Predicting house prices with linear regression

Inspired by Kevin Markham’s post on linear regression, Chapter 3 of An Introduction to Statistical Learning and Andrew Ng’s Machine Learning course.

Simple Linear Regression

Simple linear regression is a statistical approach for modelling the relationship between a predictor variable X and a response variable Y. It assumes there is a linear relationship between these two variables and we use that to predict a quantitative output.

  • x is the input variable (also called feature, explanatory or independent variable) e.g. size of a house in squared meters
  • β0 is the intercept (the value of y when x=0)
  • β1 is the coefficient for x and the slope of the regression line (“the average increase in Y associated with a one-unit increase in X”)
  • e is the error term
Adaptation from Kevin Markham’s post
  • the blue line — line of best fit — is the line that minimises the sum of squared errors
  • the red lines are the errors (or residuals) — the vertical distances between the observed values (the actual data) and the line of best fit
  • the slope of the blue line is β1
  • β0 is the intercept (the value of y when x=0)

An Example: Predicting house prices with linear regression using scikit-learn

Setting the environment:

import pandas as pd
import numpy as np
import seaborn as sns
import matplotlib.pyplot as plt
%matplotlib inline
from sklearn.linear_model import LinearRegression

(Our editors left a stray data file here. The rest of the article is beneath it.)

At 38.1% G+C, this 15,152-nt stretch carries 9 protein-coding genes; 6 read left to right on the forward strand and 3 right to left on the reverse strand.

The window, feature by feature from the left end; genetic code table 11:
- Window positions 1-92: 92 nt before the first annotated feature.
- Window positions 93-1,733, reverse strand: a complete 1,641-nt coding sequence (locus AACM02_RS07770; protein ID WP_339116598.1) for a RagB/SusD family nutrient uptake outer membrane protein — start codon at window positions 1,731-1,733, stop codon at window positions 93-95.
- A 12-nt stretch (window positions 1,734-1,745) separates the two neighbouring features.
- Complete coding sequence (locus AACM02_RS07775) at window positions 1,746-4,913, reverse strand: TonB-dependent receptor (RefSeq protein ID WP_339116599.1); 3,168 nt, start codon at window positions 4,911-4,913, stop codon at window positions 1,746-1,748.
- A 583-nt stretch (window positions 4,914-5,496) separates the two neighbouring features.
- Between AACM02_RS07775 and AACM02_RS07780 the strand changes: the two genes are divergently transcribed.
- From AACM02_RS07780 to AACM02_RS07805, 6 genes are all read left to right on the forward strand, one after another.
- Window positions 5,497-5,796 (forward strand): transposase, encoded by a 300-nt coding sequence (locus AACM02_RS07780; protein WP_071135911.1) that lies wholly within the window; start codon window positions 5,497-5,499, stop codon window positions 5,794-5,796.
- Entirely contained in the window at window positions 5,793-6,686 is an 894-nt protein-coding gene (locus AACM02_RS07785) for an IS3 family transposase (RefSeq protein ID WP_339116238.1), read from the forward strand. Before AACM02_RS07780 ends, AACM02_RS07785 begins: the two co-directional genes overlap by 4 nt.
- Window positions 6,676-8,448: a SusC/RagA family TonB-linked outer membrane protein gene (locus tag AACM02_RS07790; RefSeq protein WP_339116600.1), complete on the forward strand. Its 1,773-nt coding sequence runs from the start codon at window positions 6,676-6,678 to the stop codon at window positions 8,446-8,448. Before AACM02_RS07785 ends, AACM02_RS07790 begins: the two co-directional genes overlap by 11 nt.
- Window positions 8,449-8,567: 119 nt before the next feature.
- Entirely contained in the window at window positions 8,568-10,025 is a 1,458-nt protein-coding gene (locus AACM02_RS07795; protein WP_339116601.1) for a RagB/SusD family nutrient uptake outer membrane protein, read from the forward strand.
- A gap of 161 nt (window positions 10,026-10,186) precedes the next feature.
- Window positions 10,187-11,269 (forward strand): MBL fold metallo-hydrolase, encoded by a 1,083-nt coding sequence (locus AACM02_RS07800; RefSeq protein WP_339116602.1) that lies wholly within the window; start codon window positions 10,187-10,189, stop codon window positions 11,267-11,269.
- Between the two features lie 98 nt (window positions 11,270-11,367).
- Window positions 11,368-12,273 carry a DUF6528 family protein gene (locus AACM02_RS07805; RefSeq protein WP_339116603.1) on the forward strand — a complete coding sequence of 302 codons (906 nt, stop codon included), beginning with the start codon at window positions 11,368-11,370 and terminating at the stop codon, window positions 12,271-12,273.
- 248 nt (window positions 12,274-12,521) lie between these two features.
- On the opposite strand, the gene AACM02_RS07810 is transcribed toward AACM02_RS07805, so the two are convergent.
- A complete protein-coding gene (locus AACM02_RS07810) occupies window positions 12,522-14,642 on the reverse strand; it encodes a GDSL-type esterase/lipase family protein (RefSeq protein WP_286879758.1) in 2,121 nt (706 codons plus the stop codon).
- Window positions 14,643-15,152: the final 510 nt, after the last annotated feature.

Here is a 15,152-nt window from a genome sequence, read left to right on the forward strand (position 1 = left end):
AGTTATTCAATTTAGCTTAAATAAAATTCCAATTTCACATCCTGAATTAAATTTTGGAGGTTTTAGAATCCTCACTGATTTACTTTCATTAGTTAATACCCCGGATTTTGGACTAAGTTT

from sklearn.model_selection import train_test_split, cross_val_score
from sklearn.metrics import mean_squared_error
houses = pd.read_csv("kc_house_data.csv")houses.head()
Top 5 rows of the houses data set
#check for nulls in the data
houses.isnull().sum()
The dataset doesn’t contain any nulls
# check for any correlations between variables
corr = houses.corr()
sns.heatmap(corr)
# sqft_living, grade, sqft_above and sqft_living15 seem to have a
# high influence in price
# create x and y
feature_cols = 'sqft_living'
x = houses[feature_cols] # predictor
y = houses.price # response
# split data into train and test
x_train, x_test, y_train, y_test = train_test_split(
x, y, test_size=0.2)
# the test set will be 20% of the whole data set
# instantiate, fit
linreg = LinearRegression()
linreg.fit(x_train, y_train)
print linreg.intercept_
print linreg.coef_
-46773.6549892
[282.29917574] # for an increase of 1 square meter in house size,
# the house price will go up by ~$282, on average
# manually
price = -46773.6549892 + 1000*282.29917574
# using the model
linreg.predict(1000)
array([ 238175.93397914])
mse = mean_squared_error(y_test, linreg.predict(x_test))np.sqrt(mse)
259163.48398162922 # not great
linreg.score(x_test,y_test)
0.55433142764860421

Tales about data, statistics, machine learning, visualisation, and much more. By Adrià Luz (@adrialuz) and Sara Gaspar (@sargaspar).

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